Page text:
SEC Adopts Reg SCI

Terry Flanagan

The U.S. Securities and Exchange Commission has voted to adopt Regulation Systems Compliance and Integrity (Regulation SCI) – which imposes requirements on certain key market participants intended to reduce the occurrence of systems issues and improve resiliency when systems problems do occur.

“The rules adopted today mark an historic shift in the Commission’s regulation of the U.S. securities markets that will better protect investors by requiring comprehensive new controls for the technological systems that form the core of our current markets,” said SEC Chair Mary Jo White in a statement. “The rules provide greater accountability for those responsible for our critical market systems, helping ensure that such systems operate effectively and that any issues are promptly corrected and communicated to market participants and the Commission.”

Under Regulation SCI, self-regulatory organizations, certain alternative trading systems (ATSs), plan processors, and certain exempt clearing agencies will be required to have comprehensive policies and procedures in place for their technological systems.

BATS Global Markets said in a statement: “As we’ve stated in the past, BATS supports the policy goals of Reg SCI and we appreciate the Commission’s thoughtful consideration of industry comment letters in finalizing the rule.”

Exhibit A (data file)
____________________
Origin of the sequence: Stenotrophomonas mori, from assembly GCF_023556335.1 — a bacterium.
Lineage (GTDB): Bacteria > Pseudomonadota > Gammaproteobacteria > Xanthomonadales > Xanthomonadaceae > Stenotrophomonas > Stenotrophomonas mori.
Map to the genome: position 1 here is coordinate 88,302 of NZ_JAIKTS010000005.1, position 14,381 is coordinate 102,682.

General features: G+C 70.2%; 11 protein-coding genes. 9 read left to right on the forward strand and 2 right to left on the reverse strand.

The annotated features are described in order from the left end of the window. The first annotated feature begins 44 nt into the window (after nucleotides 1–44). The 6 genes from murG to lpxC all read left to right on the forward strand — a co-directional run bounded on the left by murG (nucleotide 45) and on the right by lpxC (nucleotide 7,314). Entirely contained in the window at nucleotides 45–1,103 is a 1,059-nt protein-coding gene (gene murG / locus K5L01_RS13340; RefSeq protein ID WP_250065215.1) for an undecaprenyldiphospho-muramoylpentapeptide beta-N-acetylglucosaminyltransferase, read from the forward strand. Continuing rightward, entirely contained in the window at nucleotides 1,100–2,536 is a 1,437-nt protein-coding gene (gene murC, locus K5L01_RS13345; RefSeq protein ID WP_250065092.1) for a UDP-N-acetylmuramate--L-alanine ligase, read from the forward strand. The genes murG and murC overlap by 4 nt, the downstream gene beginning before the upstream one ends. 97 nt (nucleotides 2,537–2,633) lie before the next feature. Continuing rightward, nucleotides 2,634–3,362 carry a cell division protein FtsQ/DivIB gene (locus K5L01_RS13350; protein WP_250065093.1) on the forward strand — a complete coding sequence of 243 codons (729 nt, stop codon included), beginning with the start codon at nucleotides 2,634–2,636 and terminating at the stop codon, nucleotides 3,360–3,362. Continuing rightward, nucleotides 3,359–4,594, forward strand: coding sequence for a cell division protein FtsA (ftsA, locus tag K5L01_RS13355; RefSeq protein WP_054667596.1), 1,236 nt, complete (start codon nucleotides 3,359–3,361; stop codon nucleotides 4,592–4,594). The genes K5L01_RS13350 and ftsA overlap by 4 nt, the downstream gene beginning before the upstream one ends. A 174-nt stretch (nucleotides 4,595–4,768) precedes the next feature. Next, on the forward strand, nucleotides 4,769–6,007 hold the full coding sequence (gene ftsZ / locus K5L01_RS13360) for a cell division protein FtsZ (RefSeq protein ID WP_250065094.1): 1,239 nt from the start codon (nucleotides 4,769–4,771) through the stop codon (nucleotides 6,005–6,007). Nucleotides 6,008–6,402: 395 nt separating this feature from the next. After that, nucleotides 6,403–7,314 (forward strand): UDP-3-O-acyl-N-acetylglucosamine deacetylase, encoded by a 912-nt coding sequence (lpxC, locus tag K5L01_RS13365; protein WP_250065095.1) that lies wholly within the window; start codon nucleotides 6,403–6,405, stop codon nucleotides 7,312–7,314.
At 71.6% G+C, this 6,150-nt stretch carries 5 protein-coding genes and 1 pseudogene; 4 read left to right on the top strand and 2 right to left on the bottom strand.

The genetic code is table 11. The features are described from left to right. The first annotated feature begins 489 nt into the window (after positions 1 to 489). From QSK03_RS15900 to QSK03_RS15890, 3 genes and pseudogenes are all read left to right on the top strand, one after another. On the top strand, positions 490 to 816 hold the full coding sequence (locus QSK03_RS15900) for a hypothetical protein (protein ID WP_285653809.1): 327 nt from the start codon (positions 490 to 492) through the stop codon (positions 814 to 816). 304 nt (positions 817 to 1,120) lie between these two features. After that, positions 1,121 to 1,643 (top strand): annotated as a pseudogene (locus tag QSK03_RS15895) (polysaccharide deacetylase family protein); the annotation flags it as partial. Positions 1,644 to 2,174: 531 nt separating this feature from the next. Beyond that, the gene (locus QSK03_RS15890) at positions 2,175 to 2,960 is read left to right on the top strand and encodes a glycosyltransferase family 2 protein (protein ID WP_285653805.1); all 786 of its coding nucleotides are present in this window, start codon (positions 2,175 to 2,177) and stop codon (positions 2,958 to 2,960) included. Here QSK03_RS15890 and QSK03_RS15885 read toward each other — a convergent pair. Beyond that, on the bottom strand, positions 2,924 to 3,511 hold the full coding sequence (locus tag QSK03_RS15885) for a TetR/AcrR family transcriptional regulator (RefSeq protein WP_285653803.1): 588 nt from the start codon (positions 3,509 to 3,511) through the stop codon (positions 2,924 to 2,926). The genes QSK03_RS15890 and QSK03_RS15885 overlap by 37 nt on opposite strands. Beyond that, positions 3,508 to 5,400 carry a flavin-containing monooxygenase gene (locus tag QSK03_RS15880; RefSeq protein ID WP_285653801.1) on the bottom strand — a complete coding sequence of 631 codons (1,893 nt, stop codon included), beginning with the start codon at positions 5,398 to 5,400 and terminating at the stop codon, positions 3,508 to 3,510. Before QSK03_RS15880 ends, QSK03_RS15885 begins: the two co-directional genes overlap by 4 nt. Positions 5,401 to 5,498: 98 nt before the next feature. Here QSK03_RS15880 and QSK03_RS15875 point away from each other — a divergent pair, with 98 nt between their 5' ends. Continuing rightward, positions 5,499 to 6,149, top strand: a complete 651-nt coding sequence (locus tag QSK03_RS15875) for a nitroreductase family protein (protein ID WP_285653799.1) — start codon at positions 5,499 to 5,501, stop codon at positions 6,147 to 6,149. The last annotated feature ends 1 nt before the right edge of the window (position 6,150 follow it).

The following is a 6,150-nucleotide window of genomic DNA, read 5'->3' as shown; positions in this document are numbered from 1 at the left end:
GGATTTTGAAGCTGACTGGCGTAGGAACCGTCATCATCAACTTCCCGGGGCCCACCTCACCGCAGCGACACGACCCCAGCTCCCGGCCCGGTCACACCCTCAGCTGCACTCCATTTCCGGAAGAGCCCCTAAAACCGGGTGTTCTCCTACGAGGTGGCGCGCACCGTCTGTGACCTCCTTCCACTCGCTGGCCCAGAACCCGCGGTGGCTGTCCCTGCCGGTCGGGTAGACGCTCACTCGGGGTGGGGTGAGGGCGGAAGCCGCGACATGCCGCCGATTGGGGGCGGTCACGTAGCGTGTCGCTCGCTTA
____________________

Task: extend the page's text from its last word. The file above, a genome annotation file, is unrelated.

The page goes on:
The rules also provide a framework for these entities to, among other things, take appropriate corrective action when systems issues occur; provide notifications and reports to the SEC regarding systems problems and systems changes; inform members and participants about systems issues; conduct business continuity testing; and conduct annual reviews of their automated systems.

“Tackling systemic risk has been one of the biggest priorities in recent years and the approval of the SEC’s long-anticipated Reg SCI is an important step,” said Mark Brennan, head of business development, Americas at ITRS. “Reg SCI is an implicit recognition of the importance of exchanges and large venues to market stability and represents a major regulatory incentive for rigorous monitoring.”

Monitoring needs to encompass potential infrastructure errors, from a CPU exceeding its upper performance threshold or a FIX gateway outage preventing inbound flow from clients to covering behaviours that could indicate a system glitch or human error, according to Brennan.

“The reward for best-practice monitoring for firms goes far beyond regulatory compliance though – it means maximum uptime, reduced reputational risk and protected market-data revenue streams,” he said.

Entities subject to Regulation SCI generally must comply with the requirements nine months after the effective date. ATSs newly meeting the volume thresholds in the rules for the first time, will be provided an additional six months from the time that the ATS first meets the applicable thresholds to comply. Further, entities will have 21 months from the effective date to comply with the industry- or sector-wide coordinated testing requirement.

Featured image via Wikimedia Commons, under creative commons

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